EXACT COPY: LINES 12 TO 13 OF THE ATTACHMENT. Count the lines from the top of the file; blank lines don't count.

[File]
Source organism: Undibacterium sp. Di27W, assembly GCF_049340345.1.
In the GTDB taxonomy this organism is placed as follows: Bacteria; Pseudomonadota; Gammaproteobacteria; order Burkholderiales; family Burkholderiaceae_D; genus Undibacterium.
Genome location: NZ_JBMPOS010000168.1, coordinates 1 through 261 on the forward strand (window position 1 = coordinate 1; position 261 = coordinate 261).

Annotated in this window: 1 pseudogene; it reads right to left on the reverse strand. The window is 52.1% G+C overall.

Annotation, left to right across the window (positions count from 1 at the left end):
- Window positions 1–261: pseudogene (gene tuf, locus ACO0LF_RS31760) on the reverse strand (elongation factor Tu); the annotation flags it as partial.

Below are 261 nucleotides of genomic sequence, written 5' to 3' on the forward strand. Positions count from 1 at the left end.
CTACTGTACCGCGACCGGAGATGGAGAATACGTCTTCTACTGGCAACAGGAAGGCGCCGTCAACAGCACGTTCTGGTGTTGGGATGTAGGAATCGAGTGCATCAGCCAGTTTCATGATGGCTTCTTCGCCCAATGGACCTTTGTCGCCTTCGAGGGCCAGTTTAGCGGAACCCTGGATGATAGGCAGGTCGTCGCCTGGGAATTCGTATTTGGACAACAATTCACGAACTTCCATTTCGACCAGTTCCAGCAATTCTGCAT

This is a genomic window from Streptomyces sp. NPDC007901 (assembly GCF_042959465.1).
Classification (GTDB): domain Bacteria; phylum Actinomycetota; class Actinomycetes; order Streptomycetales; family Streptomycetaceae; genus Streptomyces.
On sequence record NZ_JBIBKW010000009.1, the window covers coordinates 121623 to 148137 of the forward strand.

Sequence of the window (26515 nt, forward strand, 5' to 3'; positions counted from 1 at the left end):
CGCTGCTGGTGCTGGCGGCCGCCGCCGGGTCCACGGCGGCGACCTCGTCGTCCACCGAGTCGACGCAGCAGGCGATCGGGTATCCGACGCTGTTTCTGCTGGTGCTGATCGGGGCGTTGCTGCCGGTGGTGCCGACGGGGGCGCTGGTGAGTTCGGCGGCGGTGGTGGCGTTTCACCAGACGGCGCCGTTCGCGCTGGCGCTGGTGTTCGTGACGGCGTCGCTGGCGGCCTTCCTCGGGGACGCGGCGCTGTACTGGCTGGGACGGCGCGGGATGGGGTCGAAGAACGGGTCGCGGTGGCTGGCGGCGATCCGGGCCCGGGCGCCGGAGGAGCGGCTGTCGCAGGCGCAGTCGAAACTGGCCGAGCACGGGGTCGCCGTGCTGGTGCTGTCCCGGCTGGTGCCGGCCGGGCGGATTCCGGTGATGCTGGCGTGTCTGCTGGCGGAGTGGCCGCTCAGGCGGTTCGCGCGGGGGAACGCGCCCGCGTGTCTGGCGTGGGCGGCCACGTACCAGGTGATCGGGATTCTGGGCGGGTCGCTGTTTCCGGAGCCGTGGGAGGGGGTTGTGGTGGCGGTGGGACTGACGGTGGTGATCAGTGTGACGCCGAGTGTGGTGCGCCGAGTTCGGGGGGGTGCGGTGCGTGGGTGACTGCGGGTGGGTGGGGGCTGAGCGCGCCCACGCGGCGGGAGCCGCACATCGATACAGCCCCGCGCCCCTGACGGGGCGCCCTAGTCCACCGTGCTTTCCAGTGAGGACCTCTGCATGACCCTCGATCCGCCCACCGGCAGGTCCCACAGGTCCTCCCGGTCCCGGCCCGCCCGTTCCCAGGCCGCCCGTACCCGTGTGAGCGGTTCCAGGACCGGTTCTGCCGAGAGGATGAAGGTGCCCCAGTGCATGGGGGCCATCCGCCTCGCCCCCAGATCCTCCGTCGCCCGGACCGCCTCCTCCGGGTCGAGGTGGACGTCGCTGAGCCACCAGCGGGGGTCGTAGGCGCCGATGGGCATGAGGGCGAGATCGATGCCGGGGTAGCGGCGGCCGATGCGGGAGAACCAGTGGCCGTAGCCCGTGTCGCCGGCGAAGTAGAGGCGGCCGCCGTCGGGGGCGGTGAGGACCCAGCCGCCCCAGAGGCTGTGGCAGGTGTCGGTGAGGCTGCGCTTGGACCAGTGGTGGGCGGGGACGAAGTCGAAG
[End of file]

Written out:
Sequence of the window (26515 nt, forward strand, 5' to 3'; positions counted from 1 at the left end):
CGCTGCTGGTGCTGGCGGCCGCCGCCGGGTCCACGGCGGCGACCTCGTCGTCCACCGAGTCGACGCAGCAGGCGATCGGGTATCCGACGCTGTTTCTGCTGGTGCTGATCGGGGCGTTGCTGCCGGTGGTGCCGACGGGGGCGCTGGTGAGTTCGGCGGCGGTGGTGGCGTTTCACCAGACGGCGCCGTTCGCGCTGGCGCTGGTGTTCGTGACGGCGTCGCTGGCGGCCTTCCTCGGGGACGCGGCGCTGTACTGGCTGGGACGGCGCGGGATGGGGTCGAAGAACGGGTCGCGGTGGCTGGCGGCGATCCGGGCCCGGGCGCCGGAGGAGCGGCTGTCGCAGGCGCAGTCGAAACTGGCCGAGCACGGGGTCGCCGTGCTGGTGCTGTCCCGGCTGGTGCCGGCCGGGCGGATTCCGGTGATGCTGGCGTGTCTGCTGGCGGAGTGGCCGCTCAGGCGGTTCGCGCGGGGGAACGCGCCCGCGTGTCTGGCGTGGGCGGCCACGTACCAGGTGATCGGGATTCTGGGCGGGTCGCTGTTTCCGGAGCCGTGGGAGGGGGTTGTGGTGGCGGTGGGACTGACGGTGGTGATCAGTGTGACGCCGAGTGTGGTGCGCCGAGTTCGGGGGGGTGCGGTGCGTGGGTGACTGCGGGTGGGTGGGGGCTGAGCGCGCCCACGCGGCGGGAGCCGCACATCGATACAGCCCCGCGCCCCTGACGGGGCGCCCTAGTCCACCGTGCTTTCCAGTGAGGACCTCTGCATGACCCTCGATCCGCCCACCGGCAGGTCCCACAGGTCCTCCCGGTCCCGGCCCGCCCGTTCCCAGGCCGCCCGTACCCGTGTGAGCGGTTCCAGGACCGGTTCTGCCGAGAGGATGAAGGTGCCCCAGTGCATGGGGGCCATCCGCCTCGCCCCCAGATCCTCCGTCGCCCGGACCGCCTCCTCCGGGTCGAGGTGGACGTCGCTGAGCCACCAGCGGGGGTCGTAGGCGCCGATGGGCATGAGGGCGAGATCGATGCCGGGGTAGCGGCGGCCGATGCGGGAGAACCAGTGGCCGTAGCCCGTGTCGCCGGCGAAGTAGAGGCGGCCGCCGTCGGGGGCGGTGAGGACCCAGCCGCCCCAGAGGCTGTGGCAGGTGTCGGTGAGGCTGCGCTTGGACCAGTGGTGGGCGGGGACGAAGTCGAAG